If you have a 401(k) at work and your employer matches contributions, you should contribute enough to earn those matching funds -- don't pass up on free money.

But once you've earned your match, continuing to put additional money in your 401(k) may not be the right move. Here are three reasons you should consider other options beyond this popular retirement account.

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1. HSAs can provide better tax breaks

After earning your employer match, you can turn your focus to a health savings account (HSA) instead of a 401(k). You're eligible for this type of account if you have a qualifying high-deductible health plan.

Putting money into your HSA can be a much better option than adding to a 401(k), because an HSA offers better tax breaks. With a traditional 401(k), you get to contribute to your account with pre-tax dollars. But as a senior, you have to pay taxes on your withdrawals. With an HSA, contributions are tax-free, and withdrawals are also tax-free as long as you use the money for qualifying medical care.

Since healthcare is likely to be one of your largest expenses as a senior, saving in an HSA allows you to cover relevant bills with money that you got a tax break for on both ends. And even if you don't end up using your HSA money for healthcare, you get to withdraw from this account for any purpose after 65 and only pay taxes at your ordinary rate -- just as you would with a 401(k). 

If you're eligible for an HSA, making contributions to it before putting extra money into your 401(k) is a no-brainer to max out your tax breaks. Just be aware that the maximum HSA contribution in 2022 is $3,650 if you have self-only coverage and $7,300 for family coverage, well below the limits for a 401(k). You can invest up to $20,500 in a 401(k), with an even higher cap of $27,000 for those 50 and older who are eligible for catch-up contributions. So if you're saving aggressively, you may run into the HSA cap and need to plan accordingly.

2. IRAs can provide better investment options

After maxing out your employer match (and potentially your HSA), you should also think seriously about putting money into an IRA. That's because IRAs can be opened with any financial institution, and you get to decide for yourself instead of being stuck with whatever 401(k) plan your employer has picked.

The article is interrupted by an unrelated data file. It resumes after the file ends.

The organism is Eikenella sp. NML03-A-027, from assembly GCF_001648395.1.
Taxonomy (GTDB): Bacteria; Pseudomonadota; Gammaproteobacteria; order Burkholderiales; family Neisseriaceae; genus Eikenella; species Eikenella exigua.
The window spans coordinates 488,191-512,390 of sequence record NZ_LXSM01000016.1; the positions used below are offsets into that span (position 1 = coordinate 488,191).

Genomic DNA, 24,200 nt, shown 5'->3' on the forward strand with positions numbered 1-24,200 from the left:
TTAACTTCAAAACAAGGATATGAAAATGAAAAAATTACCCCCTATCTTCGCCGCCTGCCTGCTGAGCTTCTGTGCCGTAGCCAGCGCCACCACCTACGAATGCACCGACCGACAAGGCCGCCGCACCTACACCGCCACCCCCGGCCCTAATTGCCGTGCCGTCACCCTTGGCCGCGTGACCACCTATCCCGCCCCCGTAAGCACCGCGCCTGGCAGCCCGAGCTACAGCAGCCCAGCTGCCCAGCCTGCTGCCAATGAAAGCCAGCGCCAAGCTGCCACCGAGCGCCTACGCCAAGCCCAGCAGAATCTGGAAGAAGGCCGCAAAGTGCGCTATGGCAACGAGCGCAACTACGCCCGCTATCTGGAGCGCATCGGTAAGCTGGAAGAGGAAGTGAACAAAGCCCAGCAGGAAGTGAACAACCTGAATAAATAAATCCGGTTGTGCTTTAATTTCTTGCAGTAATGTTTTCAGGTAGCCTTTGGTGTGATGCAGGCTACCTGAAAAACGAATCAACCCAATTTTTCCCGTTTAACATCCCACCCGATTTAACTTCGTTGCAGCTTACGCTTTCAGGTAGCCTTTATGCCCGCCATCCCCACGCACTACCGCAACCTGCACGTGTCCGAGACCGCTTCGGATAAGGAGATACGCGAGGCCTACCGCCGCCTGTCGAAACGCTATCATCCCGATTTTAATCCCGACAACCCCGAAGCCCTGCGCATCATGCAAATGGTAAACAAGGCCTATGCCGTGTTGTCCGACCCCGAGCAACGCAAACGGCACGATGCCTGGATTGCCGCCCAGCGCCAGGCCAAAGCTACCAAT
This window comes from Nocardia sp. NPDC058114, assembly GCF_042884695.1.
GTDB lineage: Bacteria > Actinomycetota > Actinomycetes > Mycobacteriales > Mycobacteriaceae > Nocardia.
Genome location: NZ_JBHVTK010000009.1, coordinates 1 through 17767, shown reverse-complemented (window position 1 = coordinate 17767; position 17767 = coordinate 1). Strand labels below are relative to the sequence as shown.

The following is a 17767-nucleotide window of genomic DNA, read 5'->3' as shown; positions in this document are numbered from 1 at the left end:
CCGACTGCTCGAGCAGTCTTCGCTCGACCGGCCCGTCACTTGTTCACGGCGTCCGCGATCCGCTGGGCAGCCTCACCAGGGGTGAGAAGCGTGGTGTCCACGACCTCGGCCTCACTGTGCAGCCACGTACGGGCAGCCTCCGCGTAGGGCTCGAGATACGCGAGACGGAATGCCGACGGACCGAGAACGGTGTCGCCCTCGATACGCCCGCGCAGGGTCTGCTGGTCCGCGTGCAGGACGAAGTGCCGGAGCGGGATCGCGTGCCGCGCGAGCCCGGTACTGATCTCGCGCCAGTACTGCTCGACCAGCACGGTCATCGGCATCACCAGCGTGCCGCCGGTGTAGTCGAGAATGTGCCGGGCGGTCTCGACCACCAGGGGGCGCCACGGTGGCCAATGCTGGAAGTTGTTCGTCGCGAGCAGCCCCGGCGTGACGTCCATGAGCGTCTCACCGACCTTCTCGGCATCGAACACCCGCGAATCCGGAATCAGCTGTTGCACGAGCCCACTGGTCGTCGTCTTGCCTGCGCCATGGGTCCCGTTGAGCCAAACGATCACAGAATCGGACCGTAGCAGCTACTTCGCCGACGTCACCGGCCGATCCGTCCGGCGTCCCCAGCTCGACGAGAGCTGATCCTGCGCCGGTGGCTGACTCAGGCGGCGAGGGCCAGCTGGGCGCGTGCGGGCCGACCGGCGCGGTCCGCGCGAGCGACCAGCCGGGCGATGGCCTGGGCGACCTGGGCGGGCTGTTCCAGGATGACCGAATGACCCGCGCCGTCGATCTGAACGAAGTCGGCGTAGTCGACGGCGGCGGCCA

Typically, a 401(k) has a limited pool of investment options. But since you have the freedom to decide where to open your IRA, there are few limits to what you can invest in. If you want to buy individual stocks or even cryptocurrencies in your IRA, you can. So why not put money into an account that gives you the same tax breaks as a 401(k) but offers much more control over what you do with your investing dollars?

Again, an IRA does face lower contribution limits with a maximum of $6,000 in 2022, plus an additional $1,000 for qualifying catch-up contributions. 

3. 401(k) accounts may come with high fees

Finally, the last reason to consider limiting your 401(k) contributions is because these accounts can often be expensive. Your 401(k) administrator most likely charges a fee, and some or many of the investment options in your 401(k) may have higher expense ratios than other alternatives you could access through an IRA.

This isn't the case in every scenario, but if you can gain access to cheaper investments outside of your 401(k) in another type of tax-advantaged retirement account, you should do so to keep your investing costs down.